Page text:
They took off in a hurry — but these New Yorkers are on the express line back to the city.
When the pandemic hit in March, Zachary Thacher packed his suitcases and joined the record-breaking exodus of city folk leaving town.
“I was feeling cooped up and thought I wanted to have a more rural life that was more in tune with nature,” said Thacher, who gave up his one-bedroom apartment in the West Village in April. “I thought I wouldn’t come back.”
Turns out, not all New Yorkers are cut out for country living.
“I was definitely not in farm-shape when I got there,” said Thacher, who briefly volunteered at a friend’s organic homestead.
And so after testing out life in Massachusetts, Vermont and Beacon in upstate New York, Thacher settled on, well, Brooklyn.
“I missed the diversity and my Jewish community,” said Thacher, who runs a digital marketing company.
“It’s just so easy to walk places without having to plan things out. You can stumble upon bars or restaurants and not be on a script here.”
It’s not just the boonies that are turning off city slickers.
New Yorkers have been snatching up real estate in the suburbs, as well as smaller regional cities, where they can get newly coveted amenities like outdoor space.
“I got a driveway, a yard, a washing machine and an eat-in kitchen,” said Maureen Cross, an accountant who earlier this year gave up her rent-controlled one-bedroom apartment on the Upper West Side.
On June 1, she signed a lease on a much bigger three-bedroom flat in Burlington, Vt., where she moved with her two Siberian Huskies.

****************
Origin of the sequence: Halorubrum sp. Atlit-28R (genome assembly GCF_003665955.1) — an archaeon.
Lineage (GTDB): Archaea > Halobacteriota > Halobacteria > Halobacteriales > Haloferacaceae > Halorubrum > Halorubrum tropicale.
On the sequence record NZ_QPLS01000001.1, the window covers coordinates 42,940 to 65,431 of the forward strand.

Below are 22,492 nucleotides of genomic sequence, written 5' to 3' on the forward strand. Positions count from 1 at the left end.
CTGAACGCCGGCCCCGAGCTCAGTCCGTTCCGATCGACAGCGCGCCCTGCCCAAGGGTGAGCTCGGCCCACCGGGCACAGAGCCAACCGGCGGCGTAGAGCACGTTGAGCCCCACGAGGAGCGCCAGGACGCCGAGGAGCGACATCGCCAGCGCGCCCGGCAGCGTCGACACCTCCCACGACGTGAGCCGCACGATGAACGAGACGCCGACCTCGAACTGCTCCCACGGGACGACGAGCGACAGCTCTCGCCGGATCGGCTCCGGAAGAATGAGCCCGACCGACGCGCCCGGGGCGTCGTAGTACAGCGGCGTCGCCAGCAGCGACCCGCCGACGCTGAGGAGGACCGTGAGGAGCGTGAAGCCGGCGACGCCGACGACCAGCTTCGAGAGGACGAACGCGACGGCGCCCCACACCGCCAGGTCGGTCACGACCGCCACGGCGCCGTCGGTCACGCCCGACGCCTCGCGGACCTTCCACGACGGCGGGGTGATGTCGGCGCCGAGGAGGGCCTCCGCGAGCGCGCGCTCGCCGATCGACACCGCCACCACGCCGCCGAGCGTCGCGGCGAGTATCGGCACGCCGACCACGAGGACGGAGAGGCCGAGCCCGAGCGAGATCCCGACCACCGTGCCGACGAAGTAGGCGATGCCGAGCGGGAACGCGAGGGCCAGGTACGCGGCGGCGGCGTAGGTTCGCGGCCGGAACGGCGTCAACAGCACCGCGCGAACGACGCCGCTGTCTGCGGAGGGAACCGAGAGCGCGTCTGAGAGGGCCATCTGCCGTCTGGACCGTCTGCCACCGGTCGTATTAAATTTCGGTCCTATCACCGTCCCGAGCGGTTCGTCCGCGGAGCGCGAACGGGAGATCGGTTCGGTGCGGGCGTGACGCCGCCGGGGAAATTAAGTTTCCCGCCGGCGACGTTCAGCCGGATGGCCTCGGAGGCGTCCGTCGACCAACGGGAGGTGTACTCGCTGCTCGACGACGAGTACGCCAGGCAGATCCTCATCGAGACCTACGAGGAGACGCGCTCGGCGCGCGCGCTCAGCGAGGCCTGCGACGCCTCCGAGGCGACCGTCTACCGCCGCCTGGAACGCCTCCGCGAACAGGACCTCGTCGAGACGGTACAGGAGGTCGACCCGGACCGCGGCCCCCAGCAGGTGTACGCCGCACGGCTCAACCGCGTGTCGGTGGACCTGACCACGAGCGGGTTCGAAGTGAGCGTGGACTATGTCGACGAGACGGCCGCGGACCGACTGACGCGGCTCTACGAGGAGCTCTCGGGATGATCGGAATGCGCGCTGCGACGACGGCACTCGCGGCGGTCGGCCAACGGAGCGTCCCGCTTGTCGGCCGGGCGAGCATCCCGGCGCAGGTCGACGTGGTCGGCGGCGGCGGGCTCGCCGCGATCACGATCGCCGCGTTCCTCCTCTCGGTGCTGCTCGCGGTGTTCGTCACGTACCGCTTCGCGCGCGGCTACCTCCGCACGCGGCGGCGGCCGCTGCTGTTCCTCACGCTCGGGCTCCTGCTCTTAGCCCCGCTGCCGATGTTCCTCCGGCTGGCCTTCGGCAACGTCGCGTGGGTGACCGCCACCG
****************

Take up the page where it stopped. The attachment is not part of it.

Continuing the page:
“After two weeks I was like, ‘Is this all there is? Where is everybody?’ ”
Cross was soon browsing StreetEasy to move back to the West 80s from her new digs in the sticks and ultimately scored a duplex with a backyard.
She was happy to return to the churn of fast-paced city life — and soon found herself back in her old routine of visiting museums, walking through Riverside Park and volunteering with the Wild Bird Fund.
“I moved back right in time for the Met re-opening,” said Cross. “When I walked into the room with the Jackson Pollock and Mark Rothko paintings, my cells fell back into place.”
Of course, not everyone can just pick up and move back to NYC.
Earlier this year, Jenn, who works for a radio station and declined to give her last name, moved out of her apartment on West 87th Street with her husband and two daughters, ages 4 and 8.
“When June came, I lost my mind and agreed to buy a pool that came with a home in Albany,” said the 44-year-old, half-jokingly.
The former Upper West Sider said she “misses everything” about the city, but agreed to stay put considering her husband loves the ‘burbs and her kids are “thriving.”
Someday, when she and her husband are empty-nesters, she hopes to return.
“I just can’t believe that I have to wait that long,” she said.
Others have managed to hold onto their places in the city while they hide out elsewhere.
Noelle, a 32-year-old commercial real estate developer, recently decamped to Whitefish, Mont., with her partner and their two young children.
Thankfully, they still have the keys to their Gramercy place.
“I miss talking to the doormen in the morning when I walk my dog,” said Noelle, who declined to give her last name for privacy reasons. “I miss going outside and being able to talk to people.”
While hiking, swimming and sledding are nice, she said they don’t hold a candle to visiting the Central Park Zoo with the kids or date night at Casa Mono, one of her favorite neighborhood restaurants.
Even her toddler can’t wait to return to his cosmopolitan routine.
Said Noelle: “My son looked at me one day and said, ‘Mommy, I miss sushi.’ ”